Normally, I would preferentially collect blood via the radial artery but the advantage with the external jugular vein is that it is easier to collect large volumes of blood and it is less “fiddly”.

Read the rest of this entry »

Tuesday 16 May, 2006

Blood collection from radial artery

Posted in Emergency Dept., General Practice, Michael Tam, Procedures, Wards at 17:18 by Michael Tam

Index: Alternatives to venepuncture :: Printer friendly

Original article by: Michael Tam

Blood collection from the radial artery is safe, effective and quick. Learn how to do it and use it in those patients with poor venous access.

If someone has hands, then they have a radial artery. Blood runs through the radial artery under arterial pressure. You can get that blood…

The radial artery is a fantastic artery to draw blood from for a number of reasons:

  • It is a superficial artery that is easy to palpate.
  • It is a reasonable large bore vessel (e.g., some interventional cardiologists now routinely do their angiograms by feeding the catheter through the radial artery rather than femoral).
  • It isn’t an “end” artery – in most people, the radial and ulnar arteries anastomose to form the deep palmar arterial arch.
    • That means, both ulnar and radial arteries can usually completely supply the hand in isolation.
    • Even if you completely destroy the radial artery, you won’t be left with an ischaemic hand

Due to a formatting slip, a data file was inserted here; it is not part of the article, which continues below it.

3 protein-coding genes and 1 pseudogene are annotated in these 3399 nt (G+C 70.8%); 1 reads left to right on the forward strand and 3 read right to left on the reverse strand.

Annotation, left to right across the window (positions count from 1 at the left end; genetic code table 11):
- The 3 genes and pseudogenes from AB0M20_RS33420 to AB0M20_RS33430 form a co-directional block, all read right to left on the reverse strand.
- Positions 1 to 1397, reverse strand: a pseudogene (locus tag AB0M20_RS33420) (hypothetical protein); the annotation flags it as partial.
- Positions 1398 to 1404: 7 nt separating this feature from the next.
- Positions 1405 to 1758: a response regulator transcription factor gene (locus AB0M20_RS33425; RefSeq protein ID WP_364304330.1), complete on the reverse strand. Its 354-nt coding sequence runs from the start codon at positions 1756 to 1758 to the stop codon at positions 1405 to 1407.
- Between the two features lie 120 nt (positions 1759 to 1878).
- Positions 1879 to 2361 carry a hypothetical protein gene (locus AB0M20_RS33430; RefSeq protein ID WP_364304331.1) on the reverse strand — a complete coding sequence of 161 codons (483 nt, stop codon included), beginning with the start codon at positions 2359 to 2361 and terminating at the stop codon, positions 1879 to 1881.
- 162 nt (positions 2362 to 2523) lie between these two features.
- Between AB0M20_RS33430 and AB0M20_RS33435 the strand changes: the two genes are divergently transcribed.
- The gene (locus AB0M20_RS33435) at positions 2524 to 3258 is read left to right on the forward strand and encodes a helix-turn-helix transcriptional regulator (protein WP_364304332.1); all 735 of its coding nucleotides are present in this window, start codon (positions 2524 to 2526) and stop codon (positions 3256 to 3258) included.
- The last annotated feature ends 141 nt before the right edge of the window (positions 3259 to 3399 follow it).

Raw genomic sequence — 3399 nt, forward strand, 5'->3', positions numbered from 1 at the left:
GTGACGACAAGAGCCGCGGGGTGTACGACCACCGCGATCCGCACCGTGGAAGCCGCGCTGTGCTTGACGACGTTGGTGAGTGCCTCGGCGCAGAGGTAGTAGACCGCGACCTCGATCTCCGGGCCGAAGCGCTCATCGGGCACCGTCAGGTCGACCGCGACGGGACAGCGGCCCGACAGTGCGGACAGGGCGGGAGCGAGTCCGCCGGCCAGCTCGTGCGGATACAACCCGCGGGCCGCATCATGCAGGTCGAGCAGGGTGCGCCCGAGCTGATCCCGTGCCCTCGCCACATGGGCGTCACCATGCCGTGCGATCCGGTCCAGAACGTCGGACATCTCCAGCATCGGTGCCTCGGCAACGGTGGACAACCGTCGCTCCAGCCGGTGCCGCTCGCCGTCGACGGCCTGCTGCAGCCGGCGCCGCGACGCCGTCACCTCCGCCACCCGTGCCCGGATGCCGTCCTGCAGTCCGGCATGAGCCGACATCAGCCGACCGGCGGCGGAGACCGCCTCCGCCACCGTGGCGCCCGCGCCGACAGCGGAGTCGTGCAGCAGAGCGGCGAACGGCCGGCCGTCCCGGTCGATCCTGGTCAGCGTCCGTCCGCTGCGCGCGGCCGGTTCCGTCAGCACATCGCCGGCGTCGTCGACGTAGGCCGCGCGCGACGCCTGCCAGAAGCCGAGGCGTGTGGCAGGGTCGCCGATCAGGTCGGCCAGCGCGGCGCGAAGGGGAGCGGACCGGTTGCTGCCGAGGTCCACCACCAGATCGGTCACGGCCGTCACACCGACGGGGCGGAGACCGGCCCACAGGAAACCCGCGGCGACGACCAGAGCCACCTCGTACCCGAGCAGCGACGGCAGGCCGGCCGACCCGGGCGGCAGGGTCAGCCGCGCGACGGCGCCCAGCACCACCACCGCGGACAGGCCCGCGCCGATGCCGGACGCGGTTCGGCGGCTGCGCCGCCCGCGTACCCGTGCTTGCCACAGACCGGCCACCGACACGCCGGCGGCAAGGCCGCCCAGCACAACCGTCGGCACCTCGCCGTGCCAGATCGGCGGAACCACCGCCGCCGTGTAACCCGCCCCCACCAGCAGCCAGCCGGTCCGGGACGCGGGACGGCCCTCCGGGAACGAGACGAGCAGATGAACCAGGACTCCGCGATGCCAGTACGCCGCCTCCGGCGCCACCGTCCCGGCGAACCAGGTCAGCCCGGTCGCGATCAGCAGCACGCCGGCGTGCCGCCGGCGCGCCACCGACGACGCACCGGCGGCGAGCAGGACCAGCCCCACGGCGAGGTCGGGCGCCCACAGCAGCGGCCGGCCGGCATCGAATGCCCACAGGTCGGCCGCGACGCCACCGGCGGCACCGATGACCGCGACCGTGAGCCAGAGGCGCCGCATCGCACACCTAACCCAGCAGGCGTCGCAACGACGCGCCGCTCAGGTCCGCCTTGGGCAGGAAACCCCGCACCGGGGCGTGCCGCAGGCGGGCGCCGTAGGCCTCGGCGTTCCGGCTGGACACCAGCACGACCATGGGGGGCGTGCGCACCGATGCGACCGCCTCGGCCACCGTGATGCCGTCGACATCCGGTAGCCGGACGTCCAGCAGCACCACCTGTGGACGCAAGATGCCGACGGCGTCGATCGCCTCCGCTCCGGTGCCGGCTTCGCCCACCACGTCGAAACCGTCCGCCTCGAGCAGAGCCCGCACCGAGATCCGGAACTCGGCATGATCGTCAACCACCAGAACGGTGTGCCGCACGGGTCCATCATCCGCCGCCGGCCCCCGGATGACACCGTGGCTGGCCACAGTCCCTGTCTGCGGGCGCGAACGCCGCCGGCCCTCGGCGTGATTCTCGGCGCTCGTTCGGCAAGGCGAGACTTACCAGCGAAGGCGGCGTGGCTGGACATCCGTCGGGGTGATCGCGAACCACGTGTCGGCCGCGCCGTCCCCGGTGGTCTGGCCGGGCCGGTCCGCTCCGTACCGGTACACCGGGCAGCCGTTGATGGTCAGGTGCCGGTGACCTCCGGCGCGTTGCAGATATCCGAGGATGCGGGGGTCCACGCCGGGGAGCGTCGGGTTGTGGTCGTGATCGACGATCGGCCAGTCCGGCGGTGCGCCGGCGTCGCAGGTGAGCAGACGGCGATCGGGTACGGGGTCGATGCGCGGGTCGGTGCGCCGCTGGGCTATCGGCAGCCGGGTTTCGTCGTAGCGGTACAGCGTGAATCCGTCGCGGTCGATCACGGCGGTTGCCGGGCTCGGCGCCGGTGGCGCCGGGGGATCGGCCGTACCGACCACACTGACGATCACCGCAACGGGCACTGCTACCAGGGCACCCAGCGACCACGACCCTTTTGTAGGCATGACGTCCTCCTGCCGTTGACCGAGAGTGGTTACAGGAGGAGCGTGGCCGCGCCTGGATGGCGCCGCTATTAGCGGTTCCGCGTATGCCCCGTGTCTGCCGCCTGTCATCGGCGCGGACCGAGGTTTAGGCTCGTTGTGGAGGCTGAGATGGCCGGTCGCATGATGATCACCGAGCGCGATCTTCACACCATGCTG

• You have two hands – usually at least one radial artery is easy to sample.

If you can take an arterial blood gas from the radial artery, then you should be able to collect blood for other blood tests.

Read the rest of this entry »

Monday 15 May, 2006

Blood collection from intravenous cannula

Posted in Emergency Dept., General Practice, Michael Tam, Procedures, Wards at 16:12 by Michael Tam

Index: Alternatives to venepuncture :: Printer friendly

Original article by: Michael Tam

Bloods can almost always be collected from a new cannula as long as you remember and can often be collected from an old one.

Read the rest of this entry »

Subcutaneous fluids

Posted in Medicine, Michael Tam, Procedures, Wards at 11:52 by Michael Tam

Original article by: Michael Tam :: Printer friendly

Butterfly needle

Subcutaneous fluids (i.e., parental fluid hydration through a subcutaneous line) is a fantastic option in some patients, especially those with mild dehydration, with difficult venous access or the elderly with agitation, be it from delirium or dementia.

Remember that a subcutaneous line can also be used for many medications (e.g., morphine, midazolam).

Unlike intravenous cannulation, there isn’t usually a problem with “access” with a subcutaneous line and most nursing staff are qualified in their insertion.

Fluids through a subcutaneous line in the intrascapular area is most useful in the delirious/combative elderly patient with poor oral intake. Running 500-1000 mL of 0.9% NaCl solution overnight will help prevent dehydration.

Read the rest of this entry »